Establishment of "Core" and "Non-core" Habitat Areas

Once we delineated habitat, established a population monitoring program, and assessed military training intensity/tactics; we needed to protect bird habitat. During the early nesting period, training restrictions in habitat were unnecessarily restrictive due to imperfect knowledge about how much habitat was needed for viable populations, how much habitat existed, population size and demographic trends over time, and how the population responded to training. By adhering to adaptive management principles and collecting reliable data, we were able to reduce training restrictions in areas highly used by units for multiscale operations, areas we refer to as “non-core” habitat. The small percentage of habitat currently under restrictions are rarely used by units for large-scale operations, we refer to these areas as “core” habitat. By leveraging protection to rarely used habitat areas and by lifting restrictions in highly used areas, we were able to greatly reduce military training and endangered species protection conflicts.

  • "Core" habitat areas are those areas needed for long-term population maintenance and in which training is highly restricted. We delineated these areas with highly visual signs for troops in the field. Most of these areas receive very low amounts of training, so there is little conflict with mission readiness.
  • "Non-core" habitat areas are also needed for long-term population maintenance, but training is not restricted in these areas. “Non-core” areas receive the same amount of protection and monitoring as “core” areas, except that units are allowed to plan and execute operations with minimal damage to the habitat. Current doctrine of bct battle drills usually result in ephemeral, temporally-spaced habitat occupation so bird populations are rarely exposed to long-term stressors. As contradictory as it seems, moderate amounts of bct maneuver training help create and maintain vireo habitat. Similarly, wildfire ignited by weapon systems firing assists in maintaining and creating open shrubland, a crucial habitat component for vireos.

Support and Conduct Leading, Innovative Research

Fort Hood is the leader in warbler and vireo research and the installation is often the reference location for such investigations. With respect to warbler and vireo management, Fort Hood has developed many innovative studies and monitoring techniques. Some examples include:

  • Light Detection and Ranging (LiDAR), which is very useful for remotely determining shrubland vertical structure (an important component of vireo habitat) and mature forest canopy structure (an important component of warbler habitat).
  • Remote Acoustic Monitoring. Fixed Autonomous Recording Units (arus) are deployed in remote and inaccessible habitat areas (e.g. impact area); the units automatically record bird vocalizations over a period of many weeks, data reveal density and breeding activity. Airborne arus are deployed on an aerial platform (much like weather balloons) and are launched over target areas; data give a quick, limited time-frame indication of occupancy and density.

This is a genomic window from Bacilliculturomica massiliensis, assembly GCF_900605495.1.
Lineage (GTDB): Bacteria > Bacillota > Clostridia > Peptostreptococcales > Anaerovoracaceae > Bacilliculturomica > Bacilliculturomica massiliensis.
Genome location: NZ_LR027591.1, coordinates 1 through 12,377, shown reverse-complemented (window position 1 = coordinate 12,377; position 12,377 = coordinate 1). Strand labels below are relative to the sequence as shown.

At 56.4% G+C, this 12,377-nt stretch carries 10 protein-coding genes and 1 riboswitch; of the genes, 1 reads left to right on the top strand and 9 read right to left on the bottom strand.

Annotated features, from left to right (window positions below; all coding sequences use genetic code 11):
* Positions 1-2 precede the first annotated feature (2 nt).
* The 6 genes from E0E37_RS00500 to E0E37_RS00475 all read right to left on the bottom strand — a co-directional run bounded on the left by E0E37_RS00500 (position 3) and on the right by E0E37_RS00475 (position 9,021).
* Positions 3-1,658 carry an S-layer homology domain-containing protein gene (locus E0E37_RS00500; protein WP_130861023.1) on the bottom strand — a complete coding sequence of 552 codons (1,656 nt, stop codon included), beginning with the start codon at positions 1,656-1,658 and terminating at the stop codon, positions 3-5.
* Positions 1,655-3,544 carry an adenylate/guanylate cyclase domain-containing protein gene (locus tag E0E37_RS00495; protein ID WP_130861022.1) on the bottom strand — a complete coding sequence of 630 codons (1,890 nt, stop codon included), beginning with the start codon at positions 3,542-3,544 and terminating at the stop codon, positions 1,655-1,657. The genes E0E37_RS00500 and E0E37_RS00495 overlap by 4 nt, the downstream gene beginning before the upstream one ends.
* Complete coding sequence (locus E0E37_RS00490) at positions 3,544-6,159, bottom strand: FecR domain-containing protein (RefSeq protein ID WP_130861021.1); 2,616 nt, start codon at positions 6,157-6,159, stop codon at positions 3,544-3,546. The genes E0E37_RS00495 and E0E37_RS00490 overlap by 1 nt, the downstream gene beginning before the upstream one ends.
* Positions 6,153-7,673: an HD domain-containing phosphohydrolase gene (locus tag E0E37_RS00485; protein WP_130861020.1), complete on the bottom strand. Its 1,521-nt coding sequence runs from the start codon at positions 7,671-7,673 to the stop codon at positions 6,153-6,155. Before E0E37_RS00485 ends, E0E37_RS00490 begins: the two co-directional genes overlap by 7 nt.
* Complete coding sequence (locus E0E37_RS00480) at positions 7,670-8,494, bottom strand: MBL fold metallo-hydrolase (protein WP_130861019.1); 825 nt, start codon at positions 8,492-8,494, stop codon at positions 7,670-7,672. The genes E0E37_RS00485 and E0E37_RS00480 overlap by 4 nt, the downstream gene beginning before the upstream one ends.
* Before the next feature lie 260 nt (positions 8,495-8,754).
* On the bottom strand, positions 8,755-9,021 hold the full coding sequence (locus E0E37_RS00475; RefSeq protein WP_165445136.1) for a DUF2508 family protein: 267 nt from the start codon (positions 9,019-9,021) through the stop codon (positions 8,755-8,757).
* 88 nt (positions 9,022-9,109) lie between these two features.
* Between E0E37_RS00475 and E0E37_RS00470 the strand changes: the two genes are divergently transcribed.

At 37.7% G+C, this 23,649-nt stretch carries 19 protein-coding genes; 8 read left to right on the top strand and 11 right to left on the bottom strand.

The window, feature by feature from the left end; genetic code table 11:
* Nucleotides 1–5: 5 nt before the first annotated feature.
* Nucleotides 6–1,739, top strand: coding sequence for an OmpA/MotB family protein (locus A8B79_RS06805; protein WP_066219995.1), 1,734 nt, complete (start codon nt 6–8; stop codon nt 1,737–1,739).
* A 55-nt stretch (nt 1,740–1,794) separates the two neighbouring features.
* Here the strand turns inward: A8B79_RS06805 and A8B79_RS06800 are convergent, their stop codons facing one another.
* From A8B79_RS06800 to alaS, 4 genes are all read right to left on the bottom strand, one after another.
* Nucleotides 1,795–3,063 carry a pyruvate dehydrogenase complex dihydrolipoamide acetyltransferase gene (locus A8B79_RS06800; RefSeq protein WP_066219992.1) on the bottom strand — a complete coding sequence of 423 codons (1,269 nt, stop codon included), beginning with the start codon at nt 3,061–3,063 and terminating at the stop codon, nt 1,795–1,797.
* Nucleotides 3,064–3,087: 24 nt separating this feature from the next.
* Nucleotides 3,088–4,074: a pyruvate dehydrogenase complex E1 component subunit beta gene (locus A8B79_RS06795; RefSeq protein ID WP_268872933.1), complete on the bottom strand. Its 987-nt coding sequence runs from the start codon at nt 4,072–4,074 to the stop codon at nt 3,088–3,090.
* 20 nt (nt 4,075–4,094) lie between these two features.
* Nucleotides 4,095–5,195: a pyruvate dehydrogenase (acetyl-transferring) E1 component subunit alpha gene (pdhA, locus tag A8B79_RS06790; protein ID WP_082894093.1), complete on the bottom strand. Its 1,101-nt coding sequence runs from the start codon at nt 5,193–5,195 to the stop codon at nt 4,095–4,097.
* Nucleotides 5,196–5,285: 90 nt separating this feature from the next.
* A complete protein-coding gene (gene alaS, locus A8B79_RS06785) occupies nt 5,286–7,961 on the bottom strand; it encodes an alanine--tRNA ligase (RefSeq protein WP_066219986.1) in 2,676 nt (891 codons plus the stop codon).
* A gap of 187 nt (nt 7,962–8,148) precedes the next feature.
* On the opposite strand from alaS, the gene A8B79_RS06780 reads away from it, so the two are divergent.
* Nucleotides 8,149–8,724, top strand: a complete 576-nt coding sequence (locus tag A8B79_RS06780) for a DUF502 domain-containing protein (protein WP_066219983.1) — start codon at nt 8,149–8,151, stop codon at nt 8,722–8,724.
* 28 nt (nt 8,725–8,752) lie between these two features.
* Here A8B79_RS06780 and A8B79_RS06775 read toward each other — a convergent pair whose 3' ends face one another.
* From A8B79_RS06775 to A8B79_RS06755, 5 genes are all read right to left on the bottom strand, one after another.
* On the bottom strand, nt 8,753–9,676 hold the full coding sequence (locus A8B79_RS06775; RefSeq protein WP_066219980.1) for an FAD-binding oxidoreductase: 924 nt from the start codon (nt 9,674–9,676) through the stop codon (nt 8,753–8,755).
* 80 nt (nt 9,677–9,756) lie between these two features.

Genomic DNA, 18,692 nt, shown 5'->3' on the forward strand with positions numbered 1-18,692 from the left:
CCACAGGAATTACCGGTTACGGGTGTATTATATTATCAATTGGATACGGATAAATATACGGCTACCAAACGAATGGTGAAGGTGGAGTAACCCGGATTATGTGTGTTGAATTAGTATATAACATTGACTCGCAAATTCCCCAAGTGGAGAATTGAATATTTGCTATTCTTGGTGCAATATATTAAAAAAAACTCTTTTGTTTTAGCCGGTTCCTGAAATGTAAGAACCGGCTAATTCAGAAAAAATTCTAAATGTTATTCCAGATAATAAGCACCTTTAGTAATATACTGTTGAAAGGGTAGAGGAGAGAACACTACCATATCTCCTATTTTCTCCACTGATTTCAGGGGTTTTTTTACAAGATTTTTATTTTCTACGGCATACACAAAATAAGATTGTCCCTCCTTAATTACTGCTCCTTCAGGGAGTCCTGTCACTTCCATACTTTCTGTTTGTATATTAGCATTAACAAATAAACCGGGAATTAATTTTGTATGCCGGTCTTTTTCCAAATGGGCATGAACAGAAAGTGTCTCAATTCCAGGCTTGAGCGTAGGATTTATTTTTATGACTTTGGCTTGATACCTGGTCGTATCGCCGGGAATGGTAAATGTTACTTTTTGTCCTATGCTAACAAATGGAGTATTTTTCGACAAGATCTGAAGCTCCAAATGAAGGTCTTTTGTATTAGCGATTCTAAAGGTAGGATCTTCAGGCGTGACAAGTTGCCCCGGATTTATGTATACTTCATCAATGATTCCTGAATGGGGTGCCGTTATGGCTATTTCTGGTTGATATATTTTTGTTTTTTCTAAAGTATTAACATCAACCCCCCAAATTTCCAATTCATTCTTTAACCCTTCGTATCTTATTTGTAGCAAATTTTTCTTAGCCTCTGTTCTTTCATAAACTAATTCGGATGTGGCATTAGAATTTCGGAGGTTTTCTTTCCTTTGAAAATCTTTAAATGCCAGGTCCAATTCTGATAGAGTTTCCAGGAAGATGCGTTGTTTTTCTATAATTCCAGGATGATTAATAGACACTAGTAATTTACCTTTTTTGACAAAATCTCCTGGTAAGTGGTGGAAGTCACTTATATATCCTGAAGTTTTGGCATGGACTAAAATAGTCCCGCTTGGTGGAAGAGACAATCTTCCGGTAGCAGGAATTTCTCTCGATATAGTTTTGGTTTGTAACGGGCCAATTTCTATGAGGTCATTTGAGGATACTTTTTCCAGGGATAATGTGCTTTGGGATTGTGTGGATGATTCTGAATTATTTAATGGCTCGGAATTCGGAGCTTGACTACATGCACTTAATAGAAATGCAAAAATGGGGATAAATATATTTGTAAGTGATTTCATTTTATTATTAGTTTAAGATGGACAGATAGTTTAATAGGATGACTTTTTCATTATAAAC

• Infrared (IR) Nest Cameras. ir camera systems are used to identify and quantify predators at vireo and warbler nests. Data reveal that Texas rat snakes (Elaphe obsoleta lindheimeri) are the primary predators of both species. Data also reveal predator behavior at the nests, warbler and vireo response to predators, and predator activity shifts and timing as the breeding season progressed. ir camera studies revealed that red imported fire ants (Solenopsis invicta) are a major predator of vireos. Small, organic pellets and strips (sustained release devices) with internal micropores charged with volatile ant repellant compounds were deployed at vireo nest sites. The devices slowly allow a miniscule repellant vapor "curtain" to develop, thereby providing protection from ants during the vireo nest cycle.
  • Stress Hormone Study. Vireos and similar shrubland nesting birds were subjected to various levels of stress which simulates military training. Hormone response analyses revealed that vireos tolerate moderate levels of simulated military stressors. An expanded hormone and heart telemetry study using warblers and vireos and various levels and types of simulated military stressors are currently under investigation.
  • Texas Rat Snake Study. Using implanted transmitters and 24-hour, autonomous transmitter tracking arrays, analysis and study are currently conducted on snake habitat use, territory size, prey availability, seasonal movement patterns, and local life history traits. Ultimately, predator-prey dynamics, especially with relation to warbler and vireo habitat, will be better understood.
  • Off-post Buffers. III Corps is working with several partners to establish conservation easements, safe harbor agreements, and wildlife management plans on private lands surrounding Fort Hood. The functions of this initiative are to relieve the warbler and vireo recovery burden placed onto Fort Hood and to preserve metapopulation dynamics between Fort Hood and the surrounding landscape.


Within the range of the warbler and vireo, Fort Hood is the only land manager with completely recovered populations. Fort Hood has greatly exceeded population and habitat goals.

  • Fort Hood has located, surveyed, and mapped many karst features; installed specially designed gates on caves with endemic cave-dwelling species that are near commonly used areas, and established karst management areas and buffer zones.
  • Currently studying population, distribution, and genetics of the karst dependent slimy salamander.
  • Protected the cave myotis bat maternity colony site with a buffer zone delineated by rock barriers and installed two Bat Conservation International-approved bat gates on cave entrances.
  • Karst ecosystems and croton populations are found in warbler and vireo habitat, so protection of bird habitat also provides protection for other rare and sensitive species.
  • Helped maintain mission readiness by providing quality training lands and minimizing training time loss for several bcts as they prepare for operations in the Middle East.

Lessons Learned

Potentially conflicting land uses, such as armored military training and ecosystem protection, can be attained with careful planning, observation, research, plan implementation, and most importantly, stakeholder collaboration. Difficult management decisions and decision analyses, as well as stakeholder compromises, must be made to accomplish the delicate balance of training the Armed Forces and preserving wildlife and their habitats.

© Copyright 2008. NatureServe.

About This Case Study's Author
By Charles E. Pekins
Wildlife Biologist
Department of the Army
DPW Environmental Division
Natural Resources
III Corps and Fort Hood
4612 Engineer Drive, Room 76
Fort Hood, Texas 76544-5028
Phone: 254-287-2885